Snow. Again.

“Our true nature is like the infinite sky, unmarked by whatever drama temporarily appears in its vast space. The heart remembers its essential spaciousness.”          Kittisaro

My neighbor, Tim, called for the second time that day.

Earlier, he and I had talked together about the challenges of the past week’s snow storm and our resulting five-day power outage. We had spoken of our respective uneasiness about the new big ice storm that was forecast. We spoke of the hazards of our long driveway and where to park our cars and whether or not Jeff would come to plow.  We had inquired together about fuel reserves and trees that were once again threatening power lines. We wondered about our respective supplies of firewood and food and charged phones.

That night’s call was shorter. “I want you to know,” he said, “that I heard your anxiety earlier. And, I want you to know that you are not alone. We are here and we’ll watch out for one another. We are in this together.”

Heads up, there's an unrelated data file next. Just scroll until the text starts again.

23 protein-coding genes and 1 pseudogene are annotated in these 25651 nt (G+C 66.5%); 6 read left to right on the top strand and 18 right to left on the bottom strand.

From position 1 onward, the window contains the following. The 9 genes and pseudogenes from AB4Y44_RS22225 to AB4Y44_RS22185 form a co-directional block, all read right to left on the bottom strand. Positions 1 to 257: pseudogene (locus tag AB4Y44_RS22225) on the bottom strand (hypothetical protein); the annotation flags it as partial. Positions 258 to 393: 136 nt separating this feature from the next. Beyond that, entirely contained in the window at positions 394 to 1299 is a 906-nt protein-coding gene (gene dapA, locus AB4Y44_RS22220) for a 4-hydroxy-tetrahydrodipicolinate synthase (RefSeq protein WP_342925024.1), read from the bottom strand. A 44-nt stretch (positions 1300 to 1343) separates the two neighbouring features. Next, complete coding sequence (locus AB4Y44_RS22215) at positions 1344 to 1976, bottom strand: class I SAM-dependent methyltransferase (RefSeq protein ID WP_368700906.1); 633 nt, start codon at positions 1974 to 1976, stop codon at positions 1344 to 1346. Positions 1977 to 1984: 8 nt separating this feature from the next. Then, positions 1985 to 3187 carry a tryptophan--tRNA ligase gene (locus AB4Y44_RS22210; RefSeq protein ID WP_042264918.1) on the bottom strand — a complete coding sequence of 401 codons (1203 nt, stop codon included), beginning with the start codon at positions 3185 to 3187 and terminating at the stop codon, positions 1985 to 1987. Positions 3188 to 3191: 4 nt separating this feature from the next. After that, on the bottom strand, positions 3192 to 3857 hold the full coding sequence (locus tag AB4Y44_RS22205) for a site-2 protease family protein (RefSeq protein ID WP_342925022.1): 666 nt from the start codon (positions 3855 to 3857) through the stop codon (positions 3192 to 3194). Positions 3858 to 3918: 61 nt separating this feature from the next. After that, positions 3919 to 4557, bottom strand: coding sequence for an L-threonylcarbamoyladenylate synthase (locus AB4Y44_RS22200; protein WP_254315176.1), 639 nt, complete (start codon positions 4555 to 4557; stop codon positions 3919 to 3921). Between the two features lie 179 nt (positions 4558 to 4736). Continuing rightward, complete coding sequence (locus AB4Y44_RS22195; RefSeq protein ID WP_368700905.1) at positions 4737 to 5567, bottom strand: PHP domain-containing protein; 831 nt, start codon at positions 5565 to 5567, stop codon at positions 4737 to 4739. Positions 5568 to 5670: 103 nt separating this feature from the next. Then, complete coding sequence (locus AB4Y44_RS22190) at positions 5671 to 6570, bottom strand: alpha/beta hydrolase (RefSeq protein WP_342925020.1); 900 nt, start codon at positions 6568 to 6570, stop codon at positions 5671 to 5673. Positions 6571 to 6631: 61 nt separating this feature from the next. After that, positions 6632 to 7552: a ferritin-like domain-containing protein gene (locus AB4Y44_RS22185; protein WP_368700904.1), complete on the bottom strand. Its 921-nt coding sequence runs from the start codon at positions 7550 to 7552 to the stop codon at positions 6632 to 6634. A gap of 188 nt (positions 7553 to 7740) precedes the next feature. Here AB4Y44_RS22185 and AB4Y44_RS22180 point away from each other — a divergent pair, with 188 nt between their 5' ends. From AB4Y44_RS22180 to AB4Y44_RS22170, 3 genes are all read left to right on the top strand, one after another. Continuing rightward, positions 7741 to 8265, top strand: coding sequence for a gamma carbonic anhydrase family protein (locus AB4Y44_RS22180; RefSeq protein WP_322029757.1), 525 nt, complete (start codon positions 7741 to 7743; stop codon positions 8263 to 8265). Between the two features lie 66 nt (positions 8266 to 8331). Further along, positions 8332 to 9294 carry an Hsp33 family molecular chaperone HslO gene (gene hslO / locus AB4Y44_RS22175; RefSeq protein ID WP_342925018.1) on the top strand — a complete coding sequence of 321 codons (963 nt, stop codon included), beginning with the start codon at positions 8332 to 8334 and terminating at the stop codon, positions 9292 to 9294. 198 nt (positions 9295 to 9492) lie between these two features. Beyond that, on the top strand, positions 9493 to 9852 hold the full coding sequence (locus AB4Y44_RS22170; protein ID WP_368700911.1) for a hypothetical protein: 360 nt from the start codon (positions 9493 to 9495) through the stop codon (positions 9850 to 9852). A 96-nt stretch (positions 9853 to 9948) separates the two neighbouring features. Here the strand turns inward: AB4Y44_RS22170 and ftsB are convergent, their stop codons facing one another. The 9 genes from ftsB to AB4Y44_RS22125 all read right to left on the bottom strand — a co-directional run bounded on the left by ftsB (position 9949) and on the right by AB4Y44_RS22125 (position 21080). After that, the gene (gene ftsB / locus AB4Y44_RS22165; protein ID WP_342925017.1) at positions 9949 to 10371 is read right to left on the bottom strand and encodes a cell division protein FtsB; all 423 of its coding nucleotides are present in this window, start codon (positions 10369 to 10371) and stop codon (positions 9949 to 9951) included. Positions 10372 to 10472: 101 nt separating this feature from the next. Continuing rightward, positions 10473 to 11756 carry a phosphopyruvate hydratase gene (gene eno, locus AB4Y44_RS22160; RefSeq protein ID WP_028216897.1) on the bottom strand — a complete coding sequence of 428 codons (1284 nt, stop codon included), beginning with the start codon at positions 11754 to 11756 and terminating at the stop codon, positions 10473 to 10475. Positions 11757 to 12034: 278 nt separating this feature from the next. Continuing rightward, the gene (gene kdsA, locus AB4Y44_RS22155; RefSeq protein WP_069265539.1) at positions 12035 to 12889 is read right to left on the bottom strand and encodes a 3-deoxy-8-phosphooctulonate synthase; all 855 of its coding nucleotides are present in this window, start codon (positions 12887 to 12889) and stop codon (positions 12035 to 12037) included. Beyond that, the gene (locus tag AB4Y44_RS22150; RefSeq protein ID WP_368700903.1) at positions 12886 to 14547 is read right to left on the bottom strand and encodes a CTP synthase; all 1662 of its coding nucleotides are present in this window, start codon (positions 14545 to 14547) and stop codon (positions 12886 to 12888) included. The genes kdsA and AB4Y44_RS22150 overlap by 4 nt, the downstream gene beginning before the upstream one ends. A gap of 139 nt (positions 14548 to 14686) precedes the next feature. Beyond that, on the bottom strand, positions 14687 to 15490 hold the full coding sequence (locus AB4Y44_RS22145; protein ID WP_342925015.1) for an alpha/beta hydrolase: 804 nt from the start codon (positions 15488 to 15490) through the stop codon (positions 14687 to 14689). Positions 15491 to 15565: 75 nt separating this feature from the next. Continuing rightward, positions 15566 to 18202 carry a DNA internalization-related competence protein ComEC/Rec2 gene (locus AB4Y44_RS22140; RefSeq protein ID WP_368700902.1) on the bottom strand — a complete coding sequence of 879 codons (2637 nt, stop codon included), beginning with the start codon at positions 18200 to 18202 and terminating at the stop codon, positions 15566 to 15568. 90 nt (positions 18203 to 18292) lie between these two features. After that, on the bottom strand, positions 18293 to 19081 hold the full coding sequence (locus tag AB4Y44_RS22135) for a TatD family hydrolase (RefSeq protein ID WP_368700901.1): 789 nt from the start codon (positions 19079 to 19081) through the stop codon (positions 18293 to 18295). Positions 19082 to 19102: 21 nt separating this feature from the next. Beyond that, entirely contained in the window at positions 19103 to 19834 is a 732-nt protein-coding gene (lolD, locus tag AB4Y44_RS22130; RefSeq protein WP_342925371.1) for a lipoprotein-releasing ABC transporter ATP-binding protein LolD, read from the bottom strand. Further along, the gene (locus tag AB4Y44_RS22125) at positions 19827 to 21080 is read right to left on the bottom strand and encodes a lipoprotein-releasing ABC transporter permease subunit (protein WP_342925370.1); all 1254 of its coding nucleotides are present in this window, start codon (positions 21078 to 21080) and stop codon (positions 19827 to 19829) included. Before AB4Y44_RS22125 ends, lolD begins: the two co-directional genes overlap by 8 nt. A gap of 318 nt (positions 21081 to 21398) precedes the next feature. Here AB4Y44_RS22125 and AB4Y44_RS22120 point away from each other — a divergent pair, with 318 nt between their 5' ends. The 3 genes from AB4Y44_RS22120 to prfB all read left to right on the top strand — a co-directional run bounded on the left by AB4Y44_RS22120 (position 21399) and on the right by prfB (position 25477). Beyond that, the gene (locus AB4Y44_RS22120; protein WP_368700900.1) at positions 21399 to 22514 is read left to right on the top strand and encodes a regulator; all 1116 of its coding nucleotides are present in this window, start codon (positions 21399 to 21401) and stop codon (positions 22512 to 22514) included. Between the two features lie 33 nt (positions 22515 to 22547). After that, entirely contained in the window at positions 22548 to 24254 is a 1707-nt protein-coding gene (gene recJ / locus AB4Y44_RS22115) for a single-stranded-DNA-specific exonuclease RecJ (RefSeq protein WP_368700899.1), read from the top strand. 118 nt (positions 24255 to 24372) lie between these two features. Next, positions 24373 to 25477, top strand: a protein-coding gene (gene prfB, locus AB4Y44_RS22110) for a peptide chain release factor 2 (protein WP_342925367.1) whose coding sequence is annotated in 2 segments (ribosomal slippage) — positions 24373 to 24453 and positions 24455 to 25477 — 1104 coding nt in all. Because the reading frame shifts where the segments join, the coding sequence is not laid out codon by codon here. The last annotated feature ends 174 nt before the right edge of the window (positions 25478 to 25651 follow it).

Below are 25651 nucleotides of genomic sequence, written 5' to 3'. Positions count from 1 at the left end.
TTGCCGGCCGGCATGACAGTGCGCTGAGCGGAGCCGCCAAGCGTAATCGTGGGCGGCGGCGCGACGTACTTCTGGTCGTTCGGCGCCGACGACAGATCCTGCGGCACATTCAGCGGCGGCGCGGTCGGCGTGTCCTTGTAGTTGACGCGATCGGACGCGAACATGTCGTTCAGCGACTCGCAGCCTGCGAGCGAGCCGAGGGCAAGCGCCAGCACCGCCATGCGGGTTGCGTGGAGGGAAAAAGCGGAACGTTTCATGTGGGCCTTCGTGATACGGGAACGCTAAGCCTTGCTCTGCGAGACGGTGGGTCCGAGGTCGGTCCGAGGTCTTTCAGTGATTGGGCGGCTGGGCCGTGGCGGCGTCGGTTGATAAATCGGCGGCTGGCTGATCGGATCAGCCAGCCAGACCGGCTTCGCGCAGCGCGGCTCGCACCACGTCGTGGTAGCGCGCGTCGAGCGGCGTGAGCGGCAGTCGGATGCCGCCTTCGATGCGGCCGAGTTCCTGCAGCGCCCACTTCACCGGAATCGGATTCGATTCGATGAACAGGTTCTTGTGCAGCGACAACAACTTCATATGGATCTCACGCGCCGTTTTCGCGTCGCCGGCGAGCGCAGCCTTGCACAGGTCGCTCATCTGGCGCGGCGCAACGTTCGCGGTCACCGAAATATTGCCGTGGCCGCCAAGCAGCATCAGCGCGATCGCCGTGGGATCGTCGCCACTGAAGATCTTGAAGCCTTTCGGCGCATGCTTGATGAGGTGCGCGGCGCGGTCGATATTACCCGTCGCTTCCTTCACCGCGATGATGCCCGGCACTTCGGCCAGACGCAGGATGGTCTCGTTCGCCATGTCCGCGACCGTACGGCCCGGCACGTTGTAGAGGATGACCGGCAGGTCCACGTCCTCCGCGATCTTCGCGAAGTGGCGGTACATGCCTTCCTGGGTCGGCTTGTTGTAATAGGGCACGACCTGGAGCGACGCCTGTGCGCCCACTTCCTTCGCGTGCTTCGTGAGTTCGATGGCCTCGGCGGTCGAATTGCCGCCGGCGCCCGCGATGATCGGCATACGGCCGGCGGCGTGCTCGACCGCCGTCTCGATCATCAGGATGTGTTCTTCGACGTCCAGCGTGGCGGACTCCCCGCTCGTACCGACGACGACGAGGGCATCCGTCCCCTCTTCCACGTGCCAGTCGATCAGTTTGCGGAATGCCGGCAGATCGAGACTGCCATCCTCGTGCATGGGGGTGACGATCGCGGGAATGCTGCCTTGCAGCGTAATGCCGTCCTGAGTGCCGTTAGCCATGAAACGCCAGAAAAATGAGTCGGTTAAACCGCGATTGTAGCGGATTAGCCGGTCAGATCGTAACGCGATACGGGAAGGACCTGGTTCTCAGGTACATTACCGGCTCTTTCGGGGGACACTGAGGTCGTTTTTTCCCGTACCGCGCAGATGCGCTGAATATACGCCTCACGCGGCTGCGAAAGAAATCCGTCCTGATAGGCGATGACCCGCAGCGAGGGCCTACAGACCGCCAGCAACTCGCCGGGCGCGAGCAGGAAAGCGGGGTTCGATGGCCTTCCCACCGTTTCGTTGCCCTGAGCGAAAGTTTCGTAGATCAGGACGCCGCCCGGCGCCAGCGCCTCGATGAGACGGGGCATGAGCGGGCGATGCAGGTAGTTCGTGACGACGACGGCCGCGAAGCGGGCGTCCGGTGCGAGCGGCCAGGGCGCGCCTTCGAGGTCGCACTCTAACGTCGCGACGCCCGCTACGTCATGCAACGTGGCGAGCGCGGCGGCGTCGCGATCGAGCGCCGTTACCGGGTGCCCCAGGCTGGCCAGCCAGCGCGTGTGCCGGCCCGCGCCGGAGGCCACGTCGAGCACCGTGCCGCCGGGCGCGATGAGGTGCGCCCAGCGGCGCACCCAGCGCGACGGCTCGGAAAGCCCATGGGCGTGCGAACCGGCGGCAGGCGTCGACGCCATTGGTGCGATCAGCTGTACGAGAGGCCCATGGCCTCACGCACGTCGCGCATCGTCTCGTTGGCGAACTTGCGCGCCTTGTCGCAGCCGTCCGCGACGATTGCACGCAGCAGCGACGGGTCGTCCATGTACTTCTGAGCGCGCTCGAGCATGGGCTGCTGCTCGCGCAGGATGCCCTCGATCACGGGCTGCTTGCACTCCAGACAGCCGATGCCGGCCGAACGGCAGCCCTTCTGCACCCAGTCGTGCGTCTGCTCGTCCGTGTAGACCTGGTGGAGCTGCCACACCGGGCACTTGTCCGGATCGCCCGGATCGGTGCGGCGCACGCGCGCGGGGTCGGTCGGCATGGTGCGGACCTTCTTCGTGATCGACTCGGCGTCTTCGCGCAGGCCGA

His kind words woke me from a trance and brought me back into the present. I saw that my mind, in an effort to be helpful, was proliferating “Another snow storm and maybe I’ll lose power again and our propane tank for the generator is nearly empty and they promised to come and fill it but they don’t and should I call them again and anyway do we have food in the house and have we saved enough water in case the pump goes out  and where shall we park the car in case Hal needs to get out to the hospital and he can’ t walk up the hill to the road and anyway is our kitty outside in the cold or has she come in already and…” 

I saw that I was bringing unwise and isolated attention to a chaos of thought that had little to do with my actual circumstance in the present.  In response to all those words and mental ghost stories, my body had become more and more agitated, which then affirmed to my mind, in a rather vicious and self-perpetuating cycle, that there was, indeed, something to be concerned about.

Of course.

Tim’s brief call broke through all of that in the way that another’s presence and kindness so often do.  He reminded me that I was part of something larger. There was a “we.” I could draw on another as a source of strength and presence and care and wisdom.  There was breathing. Space. A softening and, then, a letting go: an opening into even larger spaciousness.

Thank you, dear brother. That helped.

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